During a week when mummies are on everybody’s mind because of that widely circulated news story about the mummified Buddhist monk found in a Buddha statue, it’s nice to see that Library Journal has posted a review of my recently published Mummies around the World, which contains a long entry titled “Buddhist self-mummification” that’s written by Ron Beckett and Jerry Conlogue, the scientists and mummy experts who used to host National Geographic’s Mummy Road Show.
LJ’s verdict, I’m pleased to say, is positive:
This truly rollicking blend of scientific and pop culture offers facts ranging from actual methods of mummification to an entry on the 1955 movie Abbott and Costello Meet the Mummy and includes trivia-fact boxes. VERDICT: An educational and entertaining compendium that is recommended for all “mummymaniacs” everywhere.
MORE: Review of Mummies around the World (scroll to the bottom of the page)
Here’s something special for the Ligotti fans among us (and I know there are a lot of you reading this): Sławomir Wielhorski’s interview with Tom is now reprinted here at The Teeming Brain and available for your free reading and enjoyment. The interview was first published in Poland. Then the English version made its initial appearance last year in Born to Fear: Interviews with Thomas Ligotti, which, as many of you are already aware, I edited for Subterranean Press. This is actually the interview that gave the book its title, drawn from Tom’s response to the first question, so I’m very pleased to present it to you.
I’m also pleased to announce that the version published here includes “bonus material” in the form of a question and answer that were edited out of the interview’s original published appearances, and that are made available here for the first time.
Here’s a sample:
Sławomir Wielhorski: Could you tell us what triggered your interest in the horror genre and what influence it had on your life and literary output?
Thomas Ligotti: I was born to fear. It’s as plain as that. As the narrator of my short novel My Work Is Not Yet Done writes, “I have always been afraid.” If I ever wrote an autobiography, I would begin with the same sentence. In my opinion, everyone is some kind of fluke, an accident of biology and environment. We are randomly generated, arbitrarily conditioned flukes. And the kind of fluke I am is one that is born to fear. I don’t know how much of my fear is derived from genetics and how much from life experience. But the upshot is that I was born to fear, that is, by all laws of cause and effect, if you believe these have any purchase upon who we are — as do many psychologists — that was my destiny. Naturally, then, I was attracted to things that instilled fear in me, a paradoxical means of handling my fear but one that is not uncommonly employed by those who have been born to fear. Can anyone doubt that Poe was born to fear, or that Lovecraft was born to fear? They may also have been born to other things, but primarily they were born to fear. Almost everyone who writes or reads horror stories was born to fear. It only makes sense that this is the case.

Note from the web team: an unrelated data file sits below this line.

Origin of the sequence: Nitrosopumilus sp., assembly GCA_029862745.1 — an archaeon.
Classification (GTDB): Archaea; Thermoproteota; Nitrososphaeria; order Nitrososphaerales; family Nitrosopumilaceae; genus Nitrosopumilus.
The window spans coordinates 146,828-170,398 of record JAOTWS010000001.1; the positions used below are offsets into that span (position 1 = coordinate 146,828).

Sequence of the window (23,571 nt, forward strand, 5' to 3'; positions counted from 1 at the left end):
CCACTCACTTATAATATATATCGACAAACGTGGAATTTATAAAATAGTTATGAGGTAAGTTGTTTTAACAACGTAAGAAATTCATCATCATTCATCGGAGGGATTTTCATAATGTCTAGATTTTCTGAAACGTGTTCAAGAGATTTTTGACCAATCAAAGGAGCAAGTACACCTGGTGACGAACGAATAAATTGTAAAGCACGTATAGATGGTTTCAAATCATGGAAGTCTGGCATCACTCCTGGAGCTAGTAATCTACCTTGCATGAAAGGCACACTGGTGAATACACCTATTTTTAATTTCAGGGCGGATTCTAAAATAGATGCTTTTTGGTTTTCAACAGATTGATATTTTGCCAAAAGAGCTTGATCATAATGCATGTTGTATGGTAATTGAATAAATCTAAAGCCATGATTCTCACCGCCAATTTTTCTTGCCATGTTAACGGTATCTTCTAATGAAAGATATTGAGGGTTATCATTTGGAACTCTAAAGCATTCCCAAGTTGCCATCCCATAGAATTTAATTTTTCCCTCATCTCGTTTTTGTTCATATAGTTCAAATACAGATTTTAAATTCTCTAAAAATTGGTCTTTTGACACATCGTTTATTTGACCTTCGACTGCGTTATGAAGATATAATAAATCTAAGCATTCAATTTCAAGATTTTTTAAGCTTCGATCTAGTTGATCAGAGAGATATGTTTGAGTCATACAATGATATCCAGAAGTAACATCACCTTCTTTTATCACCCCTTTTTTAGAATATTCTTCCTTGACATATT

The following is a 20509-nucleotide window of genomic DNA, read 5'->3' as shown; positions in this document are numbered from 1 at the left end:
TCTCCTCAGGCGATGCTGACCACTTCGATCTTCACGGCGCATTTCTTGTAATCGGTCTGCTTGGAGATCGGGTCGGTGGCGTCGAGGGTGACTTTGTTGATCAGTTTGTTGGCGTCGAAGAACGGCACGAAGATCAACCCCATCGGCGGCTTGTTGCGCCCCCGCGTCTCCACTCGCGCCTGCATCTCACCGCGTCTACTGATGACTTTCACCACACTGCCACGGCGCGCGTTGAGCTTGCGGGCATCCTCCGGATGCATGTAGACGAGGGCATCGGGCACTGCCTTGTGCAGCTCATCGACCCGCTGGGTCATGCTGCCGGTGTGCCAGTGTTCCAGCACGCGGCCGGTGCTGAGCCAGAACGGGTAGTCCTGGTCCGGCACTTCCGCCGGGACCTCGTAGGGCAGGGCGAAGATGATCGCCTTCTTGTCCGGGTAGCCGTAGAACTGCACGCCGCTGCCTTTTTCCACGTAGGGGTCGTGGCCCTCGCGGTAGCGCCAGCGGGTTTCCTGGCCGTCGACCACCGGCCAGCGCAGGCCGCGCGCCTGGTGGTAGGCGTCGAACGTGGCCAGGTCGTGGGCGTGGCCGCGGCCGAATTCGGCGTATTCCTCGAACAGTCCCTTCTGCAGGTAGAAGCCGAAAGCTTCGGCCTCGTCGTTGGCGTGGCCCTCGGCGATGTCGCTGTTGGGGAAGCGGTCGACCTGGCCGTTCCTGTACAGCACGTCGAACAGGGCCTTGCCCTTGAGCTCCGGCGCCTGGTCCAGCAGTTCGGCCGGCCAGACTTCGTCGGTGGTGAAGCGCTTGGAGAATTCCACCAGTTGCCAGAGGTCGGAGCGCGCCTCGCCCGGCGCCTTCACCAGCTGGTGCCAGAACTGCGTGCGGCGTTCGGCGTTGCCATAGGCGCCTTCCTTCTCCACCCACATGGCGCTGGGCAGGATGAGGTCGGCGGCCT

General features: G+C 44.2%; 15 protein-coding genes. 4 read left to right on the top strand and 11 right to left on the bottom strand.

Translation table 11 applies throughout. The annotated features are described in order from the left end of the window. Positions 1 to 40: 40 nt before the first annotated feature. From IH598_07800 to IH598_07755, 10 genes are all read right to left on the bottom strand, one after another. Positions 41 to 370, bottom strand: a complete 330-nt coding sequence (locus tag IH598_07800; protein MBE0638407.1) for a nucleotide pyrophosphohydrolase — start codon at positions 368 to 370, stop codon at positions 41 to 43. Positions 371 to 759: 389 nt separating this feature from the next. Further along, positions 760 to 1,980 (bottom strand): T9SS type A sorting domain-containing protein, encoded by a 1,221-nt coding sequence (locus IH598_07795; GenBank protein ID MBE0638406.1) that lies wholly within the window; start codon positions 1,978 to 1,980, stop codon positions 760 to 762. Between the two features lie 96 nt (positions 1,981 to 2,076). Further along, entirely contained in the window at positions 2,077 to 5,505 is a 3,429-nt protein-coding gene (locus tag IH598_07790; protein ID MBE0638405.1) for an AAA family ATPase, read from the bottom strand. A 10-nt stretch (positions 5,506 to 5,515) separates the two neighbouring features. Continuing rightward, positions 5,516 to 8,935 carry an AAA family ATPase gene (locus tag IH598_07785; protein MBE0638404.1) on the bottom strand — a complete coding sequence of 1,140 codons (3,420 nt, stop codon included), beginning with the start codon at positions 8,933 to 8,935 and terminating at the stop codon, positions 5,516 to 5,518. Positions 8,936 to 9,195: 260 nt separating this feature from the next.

Now live: my interview with Canadian filmmaker J. F. Martel, author of the just-published — and thoroughly wonderful — Reclaiming Art in the Age of Artifice, which should be of interest to all Teeming Brainers since it comes with glowing blurb recommendations from the likes of Daniel Pinchbeck, Patrick Harpur, Erik Davis, and yours truly.
Here’s a taste of J. F.’s and my conversation: